AstraZeneca has said it will sell its inoculation at cost to the world during the pandemic
AstraZeneca has said it will sell its inoculation at cost to the world during the pandemic © AFP via Getty Images

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The coronavirus vaccine developed by Oxford university and AstraZeneca has delivered a better than expected result in late-stage trials, boosting hopes that the pandemic can be defeated.

The new vaccine will be submitted for regulatory approval “immediately”. Matt Hancock, the UK’s health secretary, said vaccinations could start next month, subject to regulatory approval, with the bulk of the rollout taking place after January. Britain has secured 100m doses of the jab.

The successful results follow positive trials of rival treatments this month from Pfizer/BioNTech and Moderna, which lifted global stock markets and signalled a possible end to the lockdowns that have wreaked havoc on the world economy. The Pfizer/BioNTech and Moderna vaccines showed effectiveness of close to 95 per cent in their interim results.

Shares in London-listed AstraZeneca fell 3.8 per cent to £80.00 after some equity analysts compared the results negatively with those previous trials.

Geoffrey Porges, an analyst at SVB Leerink, criticised the amount of data released by the vaccine developers and said that it may fail to win global regulatory approval. “We believe that this product will never be licensed in the US,” he said.

However, the results were better than the 50 per cent effectiveness sought by both the US Food and Drug Administration and the European Medicines Agency, which approve vaccines. AstraZeneca said it would work closely with the FDA to bring the vaccine to the US “as quickly as possible”.

Under one dosing regimen, the Oxford-AstraZeneca vaccine achieved 90 per cent efficacy, a measure of prevention of infection or severe disease. That required a half dose of the vaccine to be given followed by a full dose at least a month later. When the jab was given as two full doses at least one month apart, efficacy was only 62 per cent. The average efficacy, during trials in the UK and Brazil, was 70 per cent.

Scientists speculate that the lower first dose may have primed the immune system in a way that made it more receptive to the second jab, but more research will be needed to confirm this. “All of us expected that two full doses would give the best response,” said Andrew Pollard, chief investigator of the trial at Oxford, said.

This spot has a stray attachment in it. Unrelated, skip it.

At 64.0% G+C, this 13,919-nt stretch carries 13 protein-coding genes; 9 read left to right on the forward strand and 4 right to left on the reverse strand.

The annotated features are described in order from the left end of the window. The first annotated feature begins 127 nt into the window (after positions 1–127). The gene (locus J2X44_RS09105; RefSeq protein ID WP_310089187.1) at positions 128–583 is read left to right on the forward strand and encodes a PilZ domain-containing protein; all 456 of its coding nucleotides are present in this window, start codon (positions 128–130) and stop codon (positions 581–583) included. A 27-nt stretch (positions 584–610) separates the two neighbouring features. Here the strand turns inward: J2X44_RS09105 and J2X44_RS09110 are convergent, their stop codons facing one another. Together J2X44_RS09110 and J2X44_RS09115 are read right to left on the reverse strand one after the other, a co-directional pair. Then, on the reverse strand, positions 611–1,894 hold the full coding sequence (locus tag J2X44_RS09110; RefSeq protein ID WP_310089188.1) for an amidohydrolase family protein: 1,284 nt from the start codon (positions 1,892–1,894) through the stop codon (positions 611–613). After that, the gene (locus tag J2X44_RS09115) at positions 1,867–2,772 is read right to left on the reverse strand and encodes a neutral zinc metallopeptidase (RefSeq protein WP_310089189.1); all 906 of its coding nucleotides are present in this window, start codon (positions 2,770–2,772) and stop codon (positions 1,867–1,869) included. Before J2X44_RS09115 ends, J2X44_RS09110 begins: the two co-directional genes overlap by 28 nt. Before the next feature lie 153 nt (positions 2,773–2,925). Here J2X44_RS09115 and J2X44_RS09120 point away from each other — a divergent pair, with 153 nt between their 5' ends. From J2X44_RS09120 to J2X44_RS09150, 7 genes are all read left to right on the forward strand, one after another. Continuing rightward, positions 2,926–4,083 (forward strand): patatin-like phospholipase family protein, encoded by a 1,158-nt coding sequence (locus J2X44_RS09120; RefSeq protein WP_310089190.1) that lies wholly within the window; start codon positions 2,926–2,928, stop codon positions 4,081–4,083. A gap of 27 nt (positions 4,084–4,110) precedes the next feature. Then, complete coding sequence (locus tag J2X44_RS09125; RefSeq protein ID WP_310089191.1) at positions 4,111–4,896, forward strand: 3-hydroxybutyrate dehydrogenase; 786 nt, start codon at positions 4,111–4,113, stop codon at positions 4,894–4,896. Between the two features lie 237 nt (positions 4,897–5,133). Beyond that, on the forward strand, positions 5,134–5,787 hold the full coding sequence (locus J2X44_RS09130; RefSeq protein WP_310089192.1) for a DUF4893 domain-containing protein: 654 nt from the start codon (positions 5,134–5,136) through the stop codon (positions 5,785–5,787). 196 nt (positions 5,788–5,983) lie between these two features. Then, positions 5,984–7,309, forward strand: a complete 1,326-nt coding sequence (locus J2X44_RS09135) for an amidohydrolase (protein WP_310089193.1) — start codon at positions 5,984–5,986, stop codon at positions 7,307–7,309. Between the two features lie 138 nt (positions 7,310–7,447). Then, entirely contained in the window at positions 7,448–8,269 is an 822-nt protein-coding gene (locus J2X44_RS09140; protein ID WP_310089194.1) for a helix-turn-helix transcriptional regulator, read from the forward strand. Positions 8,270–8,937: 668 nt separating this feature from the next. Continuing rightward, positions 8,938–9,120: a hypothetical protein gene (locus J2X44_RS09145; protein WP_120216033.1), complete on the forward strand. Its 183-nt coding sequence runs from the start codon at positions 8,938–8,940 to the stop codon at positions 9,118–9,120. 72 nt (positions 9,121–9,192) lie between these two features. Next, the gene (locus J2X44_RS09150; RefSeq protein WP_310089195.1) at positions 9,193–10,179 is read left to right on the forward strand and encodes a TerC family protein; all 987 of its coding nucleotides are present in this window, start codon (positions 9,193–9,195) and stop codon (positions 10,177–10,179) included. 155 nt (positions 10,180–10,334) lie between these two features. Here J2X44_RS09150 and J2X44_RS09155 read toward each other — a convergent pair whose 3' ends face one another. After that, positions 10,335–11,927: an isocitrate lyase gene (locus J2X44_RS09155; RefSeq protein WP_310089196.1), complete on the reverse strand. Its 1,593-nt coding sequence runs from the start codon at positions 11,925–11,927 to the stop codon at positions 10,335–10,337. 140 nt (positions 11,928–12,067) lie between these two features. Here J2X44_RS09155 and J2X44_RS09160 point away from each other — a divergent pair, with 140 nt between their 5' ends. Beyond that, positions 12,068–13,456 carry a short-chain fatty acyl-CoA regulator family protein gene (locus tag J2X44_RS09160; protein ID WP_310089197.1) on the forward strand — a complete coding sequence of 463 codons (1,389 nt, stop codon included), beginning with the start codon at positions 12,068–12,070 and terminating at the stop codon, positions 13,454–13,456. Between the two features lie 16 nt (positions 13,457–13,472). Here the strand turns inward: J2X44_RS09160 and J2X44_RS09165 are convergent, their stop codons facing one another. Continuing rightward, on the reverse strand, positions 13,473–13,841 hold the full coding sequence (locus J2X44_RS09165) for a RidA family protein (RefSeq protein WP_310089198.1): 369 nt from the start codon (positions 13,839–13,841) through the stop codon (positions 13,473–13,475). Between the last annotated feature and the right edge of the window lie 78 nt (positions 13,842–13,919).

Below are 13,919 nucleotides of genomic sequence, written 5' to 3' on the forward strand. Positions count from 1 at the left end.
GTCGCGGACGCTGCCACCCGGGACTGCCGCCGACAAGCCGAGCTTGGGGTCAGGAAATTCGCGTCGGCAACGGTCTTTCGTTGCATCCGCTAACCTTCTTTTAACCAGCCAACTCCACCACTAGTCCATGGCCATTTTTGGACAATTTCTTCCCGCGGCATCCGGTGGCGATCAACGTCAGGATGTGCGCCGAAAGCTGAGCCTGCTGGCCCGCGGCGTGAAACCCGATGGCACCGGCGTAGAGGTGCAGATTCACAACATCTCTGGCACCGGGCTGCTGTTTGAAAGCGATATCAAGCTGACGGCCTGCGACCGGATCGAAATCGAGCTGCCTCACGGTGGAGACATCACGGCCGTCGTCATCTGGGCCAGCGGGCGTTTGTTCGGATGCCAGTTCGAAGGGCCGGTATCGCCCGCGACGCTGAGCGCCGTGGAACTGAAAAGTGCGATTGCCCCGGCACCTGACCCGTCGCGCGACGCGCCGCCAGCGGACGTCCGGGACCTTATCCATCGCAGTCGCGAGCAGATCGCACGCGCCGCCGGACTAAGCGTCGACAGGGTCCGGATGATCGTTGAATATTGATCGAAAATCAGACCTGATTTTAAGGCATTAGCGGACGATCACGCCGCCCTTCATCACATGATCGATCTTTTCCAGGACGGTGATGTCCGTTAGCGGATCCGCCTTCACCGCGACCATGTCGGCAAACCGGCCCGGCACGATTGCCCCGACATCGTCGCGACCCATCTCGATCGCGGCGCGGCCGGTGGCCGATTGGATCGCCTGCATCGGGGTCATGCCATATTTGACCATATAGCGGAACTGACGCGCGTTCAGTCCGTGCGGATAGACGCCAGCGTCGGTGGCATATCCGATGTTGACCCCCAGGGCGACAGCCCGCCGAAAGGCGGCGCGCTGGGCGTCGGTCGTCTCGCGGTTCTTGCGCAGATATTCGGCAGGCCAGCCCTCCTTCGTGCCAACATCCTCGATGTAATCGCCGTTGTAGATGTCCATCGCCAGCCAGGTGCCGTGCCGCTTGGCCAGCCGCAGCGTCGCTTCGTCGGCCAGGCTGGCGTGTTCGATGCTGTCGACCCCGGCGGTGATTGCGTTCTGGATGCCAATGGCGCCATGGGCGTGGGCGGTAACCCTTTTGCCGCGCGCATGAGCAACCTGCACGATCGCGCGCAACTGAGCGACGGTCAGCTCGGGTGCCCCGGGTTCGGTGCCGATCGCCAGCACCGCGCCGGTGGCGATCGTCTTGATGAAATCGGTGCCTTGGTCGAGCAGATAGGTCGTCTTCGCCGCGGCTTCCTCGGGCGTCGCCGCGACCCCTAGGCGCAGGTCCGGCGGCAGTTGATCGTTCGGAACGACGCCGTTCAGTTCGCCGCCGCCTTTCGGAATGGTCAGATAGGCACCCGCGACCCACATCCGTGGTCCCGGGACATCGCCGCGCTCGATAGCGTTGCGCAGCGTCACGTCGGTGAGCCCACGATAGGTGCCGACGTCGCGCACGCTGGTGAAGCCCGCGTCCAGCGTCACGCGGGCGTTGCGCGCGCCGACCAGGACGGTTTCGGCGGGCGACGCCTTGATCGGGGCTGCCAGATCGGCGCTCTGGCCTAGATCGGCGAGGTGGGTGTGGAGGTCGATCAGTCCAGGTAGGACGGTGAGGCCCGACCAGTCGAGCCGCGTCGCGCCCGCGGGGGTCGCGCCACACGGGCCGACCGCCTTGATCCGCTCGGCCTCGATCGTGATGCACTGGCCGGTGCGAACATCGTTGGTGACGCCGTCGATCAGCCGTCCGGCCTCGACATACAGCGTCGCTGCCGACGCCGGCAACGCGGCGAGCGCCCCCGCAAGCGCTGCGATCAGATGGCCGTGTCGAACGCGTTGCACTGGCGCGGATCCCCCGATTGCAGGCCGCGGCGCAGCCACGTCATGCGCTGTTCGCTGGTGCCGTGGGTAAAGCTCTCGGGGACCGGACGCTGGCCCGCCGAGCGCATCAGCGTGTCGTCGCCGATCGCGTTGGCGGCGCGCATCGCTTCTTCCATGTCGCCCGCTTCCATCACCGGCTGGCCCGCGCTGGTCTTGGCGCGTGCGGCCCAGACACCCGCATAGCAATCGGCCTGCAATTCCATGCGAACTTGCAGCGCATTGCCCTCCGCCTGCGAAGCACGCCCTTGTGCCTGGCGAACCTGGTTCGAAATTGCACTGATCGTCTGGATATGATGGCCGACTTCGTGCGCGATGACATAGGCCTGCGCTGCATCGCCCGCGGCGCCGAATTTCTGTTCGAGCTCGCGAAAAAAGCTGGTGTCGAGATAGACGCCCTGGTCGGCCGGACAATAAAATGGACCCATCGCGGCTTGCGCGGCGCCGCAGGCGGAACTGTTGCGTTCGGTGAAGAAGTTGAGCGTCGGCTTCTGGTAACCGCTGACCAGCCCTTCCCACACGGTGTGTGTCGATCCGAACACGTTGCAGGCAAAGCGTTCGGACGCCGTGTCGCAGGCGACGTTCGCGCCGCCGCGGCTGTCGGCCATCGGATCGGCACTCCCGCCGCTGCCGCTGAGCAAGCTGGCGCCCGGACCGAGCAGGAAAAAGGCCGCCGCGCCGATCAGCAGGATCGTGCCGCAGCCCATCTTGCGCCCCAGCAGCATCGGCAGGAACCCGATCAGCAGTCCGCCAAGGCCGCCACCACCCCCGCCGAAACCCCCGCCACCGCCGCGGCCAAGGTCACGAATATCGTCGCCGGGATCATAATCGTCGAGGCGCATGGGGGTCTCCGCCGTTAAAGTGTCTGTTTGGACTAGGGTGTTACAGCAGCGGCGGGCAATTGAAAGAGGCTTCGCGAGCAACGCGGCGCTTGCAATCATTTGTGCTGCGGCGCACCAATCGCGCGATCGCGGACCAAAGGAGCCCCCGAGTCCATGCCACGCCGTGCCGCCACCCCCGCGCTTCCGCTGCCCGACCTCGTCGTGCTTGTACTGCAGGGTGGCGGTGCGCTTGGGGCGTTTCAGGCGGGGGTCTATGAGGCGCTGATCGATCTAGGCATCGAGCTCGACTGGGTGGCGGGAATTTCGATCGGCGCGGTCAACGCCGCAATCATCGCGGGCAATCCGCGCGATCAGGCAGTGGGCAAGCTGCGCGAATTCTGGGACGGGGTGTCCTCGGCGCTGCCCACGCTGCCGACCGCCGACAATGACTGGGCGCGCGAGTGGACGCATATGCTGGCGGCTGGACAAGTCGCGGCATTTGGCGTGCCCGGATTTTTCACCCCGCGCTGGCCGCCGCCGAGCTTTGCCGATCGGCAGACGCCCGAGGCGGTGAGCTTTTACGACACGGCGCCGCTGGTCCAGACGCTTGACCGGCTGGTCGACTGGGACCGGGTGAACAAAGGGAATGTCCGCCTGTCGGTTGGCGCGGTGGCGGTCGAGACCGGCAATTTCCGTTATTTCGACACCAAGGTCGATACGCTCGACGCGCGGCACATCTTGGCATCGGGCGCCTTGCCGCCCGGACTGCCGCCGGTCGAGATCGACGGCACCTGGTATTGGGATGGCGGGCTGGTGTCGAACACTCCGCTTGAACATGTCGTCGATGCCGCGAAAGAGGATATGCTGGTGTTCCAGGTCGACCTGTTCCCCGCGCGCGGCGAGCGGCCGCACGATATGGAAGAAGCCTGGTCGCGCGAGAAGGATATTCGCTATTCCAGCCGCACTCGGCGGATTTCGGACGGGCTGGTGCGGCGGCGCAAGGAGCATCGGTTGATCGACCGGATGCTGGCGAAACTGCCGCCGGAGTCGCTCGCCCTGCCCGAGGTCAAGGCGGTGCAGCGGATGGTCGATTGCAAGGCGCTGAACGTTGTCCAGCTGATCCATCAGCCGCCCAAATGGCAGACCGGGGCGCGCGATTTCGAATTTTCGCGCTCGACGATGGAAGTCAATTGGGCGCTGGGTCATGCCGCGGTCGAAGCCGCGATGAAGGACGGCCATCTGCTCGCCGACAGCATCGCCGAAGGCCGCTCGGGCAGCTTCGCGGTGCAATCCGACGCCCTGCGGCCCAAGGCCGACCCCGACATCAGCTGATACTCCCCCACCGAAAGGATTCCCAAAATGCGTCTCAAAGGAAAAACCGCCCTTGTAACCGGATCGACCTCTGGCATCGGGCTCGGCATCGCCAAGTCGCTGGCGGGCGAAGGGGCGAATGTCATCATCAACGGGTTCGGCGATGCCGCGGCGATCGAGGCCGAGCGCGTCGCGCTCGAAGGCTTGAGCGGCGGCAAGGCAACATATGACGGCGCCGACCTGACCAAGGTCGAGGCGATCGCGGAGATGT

He said the findings showed “that we have an effective vaccine that will save many lives”.

The Oxford-AstraZeneca jab became the great hope of British science and during the summer was regarded worldwide as the leader in the Covid-19 vaccine race. But Oxford fell behind Moderna and Pfizer/BioNTech when its trial was halted following the illness of one participant, which was not found to have been caused by the vaccine.

Pam Cheng, AstraZeneca vice-president of operations, said at least 4m of the UK doses would be available by the end of this year and 40m by the end of March. A lower first dose would further increase availability.

The Pfizer/BioNTech and Moderna vaccines are sold at profit and much of their projected supply for next year has been secured by richer nations. By contrast, AstraZeneca, along with Johnson & Johnson, has said it will sell its inoculation at cost during the pandemic. J&J trials are continuing.

The jab is priced at about $3 to $4 a dose, supply deals suggest — much less than the price of other vaccines. The vaccine can be stored long-term at normal fridge temperature, between 2C and 8C; other treatments require a storage temperature as low as minus 70C.

AstraZeneca and manufacturing partners around the world, such as India’s Serum Institute, hope to produce up to 3bn doses next year. Depending on regulatory approval, a lower first dose regimen could make more doses available.

AstraZeneca has received approximately 3.2bn orders for its jab, according to data from the London consultancy Airfinity.

“This vaccine is more suitable for rollout in poorer countries because it only requires refrigeration,” said Ellen ’t Hoen, director of Medicines Law & Policy, a research group. “They had the foresight to work with vaccine producers in developing countries early on.”

Suerie Moon, co-director of the Global Health Centre at Geneva’s Graduate Institute, said a key trait of the vaccine was that it was “funded, developed and licensed with global access as a central objective”.

Prof Pollard told a news briefing on Monday morning: “We have a vaccine for the world.”

Speaking at a UK government briefing later, Prof Pollard said that he was “hugely proud” of his team and thanked the 20,000 volunteers around the world who had participated in the trials.

Additional reporting by Harry Dempsey in London

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